The B2B Blindspot: Why NPS Isn’t Enough

Why do so many B2B CX programmes fail?

Later this year, Bert Paesbrugghe will be hosting a LinkedIn webinar called The B2B Customer Success Blindspot: Why NPS Isn’t Enough. It sounds like it will be a good session and I have cheekily borrowed his title for this blog as it got me thinking about some of the reasons why B2B companies set up customer experience (CX) or Net Promoter Score (NPS) programmes in the first place.

More important, it’s worth reflecting on why these CX and NPS endeavours often fail to deliver on their initial promise. And that’s the sad truth – many of these programmes fail to improve the service delivered to customers. They don’t succeed for a variety of reasons. One of these is the belief that Net Promoter Score is a silver bullet for solving all manner of customer woes.

It’s not. That’s the blindspot. NPS is not enough for B2B companies.

B2B is different

The first thing to mention is that the Business-to-Business (B2B) world is VERY different to its Business-to-Consumer (B2C) counterpart.

The consumer world is all about the 4Ps: ProductPricePlace and PromotionMarketing guru Philip Kotler popularised the 4Ps back in the 1960s. They were a core part of his Marketing Management book that many of us still have on our shelves today.

My only real problem with the 4Ps model is that it’s essentially a B2C concept. It doesn’t cover the subtleties of the B2B world where very often a service provider is delivering a very complex service across multiple locations – often in different countries. This is a world away from selling and marketing consumer products such as Mars Bars or Mercedes cars.

The 4Ps also don’t take into account the need for key/ global account management or the associated challenges of building and maintaining relationships with multiple decision makers and influencers across large global organisations.

NPS is one-dimensional

Net Promoter Score has proven to be one of the most durable metrics in management, ever since its invention by academic and business consultant Fred Reichheld more that two decades ago. Reichheld’s basic premise was that you only need to ask one question in order to understand if a customer is going to stay loyal to you or not. The question is: “How likely are you to recommend us to a friend or colleague?”

Fred, an excellent marketeer, promoted the benefits of his Net Promoter Score (NPS) concept in publications like the Harvard Business Review. He then proclaimed its merits in his 2006 book The Ultimate Question. Since then, NPS has became a hugely popular metric for customer loyalty and customer experience.

I’ve written about NPS before and, in general, I’m a fan of the metric for both its simplicity and its popularity. Sure, it’s not perfect, as Professor Nick Lee points out. But then again, is there a perfect KPI for anything? Let’s agree that Net Promoter Score has its place and is worth measuring even if it is a little one-dimensional.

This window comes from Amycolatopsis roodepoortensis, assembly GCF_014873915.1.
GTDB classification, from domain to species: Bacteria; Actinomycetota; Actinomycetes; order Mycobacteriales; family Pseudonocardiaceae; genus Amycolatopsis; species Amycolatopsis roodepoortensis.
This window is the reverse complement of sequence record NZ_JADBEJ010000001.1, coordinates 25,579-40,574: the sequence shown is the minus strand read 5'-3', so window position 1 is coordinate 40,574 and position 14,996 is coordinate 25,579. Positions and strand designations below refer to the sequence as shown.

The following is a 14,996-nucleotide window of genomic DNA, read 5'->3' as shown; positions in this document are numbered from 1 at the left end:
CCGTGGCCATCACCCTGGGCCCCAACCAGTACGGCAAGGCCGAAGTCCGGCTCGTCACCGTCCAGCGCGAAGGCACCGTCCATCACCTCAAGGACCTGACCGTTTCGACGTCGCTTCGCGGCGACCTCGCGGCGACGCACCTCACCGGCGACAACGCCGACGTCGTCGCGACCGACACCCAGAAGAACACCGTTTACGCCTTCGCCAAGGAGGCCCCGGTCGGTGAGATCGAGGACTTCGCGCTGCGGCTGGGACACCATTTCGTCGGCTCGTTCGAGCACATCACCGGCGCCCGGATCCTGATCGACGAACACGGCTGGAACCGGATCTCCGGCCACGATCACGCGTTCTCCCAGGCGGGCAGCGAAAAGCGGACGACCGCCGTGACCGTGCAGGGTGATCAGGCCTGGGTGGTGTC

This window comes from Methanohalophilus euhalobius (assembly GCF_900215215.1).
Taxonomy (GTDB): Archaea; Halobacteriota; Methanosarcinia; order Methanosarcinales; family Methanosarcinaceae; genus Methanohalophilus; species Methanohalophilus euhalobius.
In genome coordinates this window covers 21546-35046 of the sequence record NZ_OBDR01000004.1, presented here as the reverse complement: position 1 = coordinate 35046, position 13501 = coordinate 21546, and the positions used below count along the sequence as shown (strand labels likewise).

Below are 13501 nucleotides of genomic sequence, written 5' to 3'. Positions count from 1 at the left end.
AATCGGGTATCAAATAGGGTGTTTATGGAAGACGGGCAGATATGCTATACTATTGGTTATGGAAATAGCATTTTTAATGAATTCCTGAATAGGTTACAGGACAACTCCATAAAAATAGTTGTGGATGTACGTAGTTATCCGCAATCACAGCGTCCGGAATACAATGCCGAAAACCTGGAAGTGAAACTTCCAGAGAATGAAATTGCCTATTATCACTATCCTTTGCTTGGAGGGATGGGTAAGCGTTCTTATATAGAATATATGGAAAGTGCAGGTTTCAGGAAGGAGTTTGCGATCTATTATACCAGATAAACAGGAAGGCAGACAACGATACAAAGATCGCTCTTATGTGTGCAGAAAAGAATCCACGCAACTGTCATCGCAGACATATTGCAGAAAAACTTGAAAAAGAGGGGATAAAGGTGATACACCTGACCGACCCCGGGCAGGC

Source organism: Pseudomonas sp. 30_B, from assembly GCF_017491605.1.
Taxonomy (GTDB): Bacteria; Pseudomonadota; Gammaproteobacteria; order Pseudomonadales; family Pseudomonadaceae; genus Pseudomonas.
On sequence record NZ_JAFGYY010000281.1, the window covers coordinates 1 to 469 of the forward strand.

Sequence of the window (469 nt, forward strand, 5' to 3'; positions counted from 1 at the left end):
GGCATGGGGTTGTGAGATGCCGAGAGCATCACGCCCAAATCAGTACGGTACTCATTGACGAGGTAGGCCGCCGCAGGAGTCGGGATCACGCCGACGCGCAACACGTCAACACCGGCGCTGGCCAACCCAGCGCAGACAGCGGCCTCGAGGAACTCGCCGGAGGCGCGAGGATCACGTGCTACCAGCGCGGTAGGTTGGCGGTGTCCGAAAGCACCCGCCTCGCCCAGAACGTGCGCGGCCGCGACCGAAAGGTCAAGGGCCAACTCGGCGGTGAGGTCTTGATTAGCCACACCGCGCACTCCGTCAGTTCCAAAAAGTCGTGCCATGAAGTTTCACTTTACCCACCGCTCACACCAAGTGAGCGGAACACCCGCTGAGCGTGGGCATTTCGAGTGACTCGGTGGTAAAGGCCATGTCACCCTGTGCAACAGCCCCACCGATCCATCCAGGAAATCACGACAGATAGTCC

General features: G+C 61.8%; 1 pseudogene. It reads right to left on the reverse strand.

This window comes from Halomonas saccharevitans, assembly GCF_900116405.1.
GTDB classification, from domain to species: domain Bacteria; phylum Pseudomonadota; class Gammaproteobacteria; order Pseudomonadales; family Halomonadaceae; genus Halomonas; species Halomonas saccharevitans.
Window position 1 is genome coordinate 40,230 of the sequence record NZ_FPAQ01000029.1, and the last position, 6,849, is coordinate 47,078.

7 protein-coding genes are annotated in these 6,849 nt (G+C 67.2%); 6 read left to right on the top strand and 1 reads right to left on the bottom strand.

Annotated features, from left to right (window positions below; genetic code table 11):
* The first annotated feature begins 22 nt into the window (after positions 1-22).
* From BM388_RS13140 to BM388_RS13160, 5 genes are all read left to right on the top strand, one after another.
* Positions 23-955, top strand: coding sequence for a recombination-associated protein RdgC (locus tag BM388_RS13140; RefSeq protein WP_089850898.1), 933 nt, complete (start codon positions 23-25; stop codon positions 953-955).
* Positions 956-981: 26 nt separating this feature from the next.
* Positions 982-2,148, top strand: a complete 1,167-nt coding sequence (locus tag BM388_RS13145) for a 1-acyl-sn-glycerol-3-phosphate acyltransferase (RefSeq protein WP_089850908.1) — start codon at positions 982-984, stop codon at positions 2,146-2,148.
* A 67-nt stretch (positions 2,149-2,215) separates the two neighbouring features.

So NPS is good, but much more is required, particularly in the B2B world with all of its complexities, peculiarities and challenges.

Why NPS is not enough (in B2B)

Let’s go back to basics here. B2B IS different. So let’s recap on what some of those differences are:

  • Customer Base. Consumer brands like Mars Bars and Mercedes cars are sold to millions of individuals. Three million sold every single day, in the case of Mars Bars. In contrast, we work with B2B clients that generate annual revenues of more than €1bn from fewer than 100 clients.
  • Value. A Mars Bar costs around €1.60 at the time of writing (let me know if you can source them cheaper!) while an outsourced IT contract can be worth €100m. Admittedly, a Mars Bar can be consumed in less than five minutes while a €100m contract might take five years to consume. But you get the picture: value and Value For Money are very different in the B2B and B2C worlds.
  • Marketing Strategy. We talked earlier about Kotler’s 4Ps. While the consumer world is all about Product, the B2B world is more around Service and Relationships. Even in today’s AI-enabled world, those services are still delivered by people. Relationship-building is a critical component of the marketing mix the B2B world.
  • Sales Focus. In the consumer world, merchandising and point-of-sale advertising are key. In the B2B world, far more emphasis is placed on educating the customer about features, benefits, return on investment, and so on. This is still mainly done through personal contact and relationships.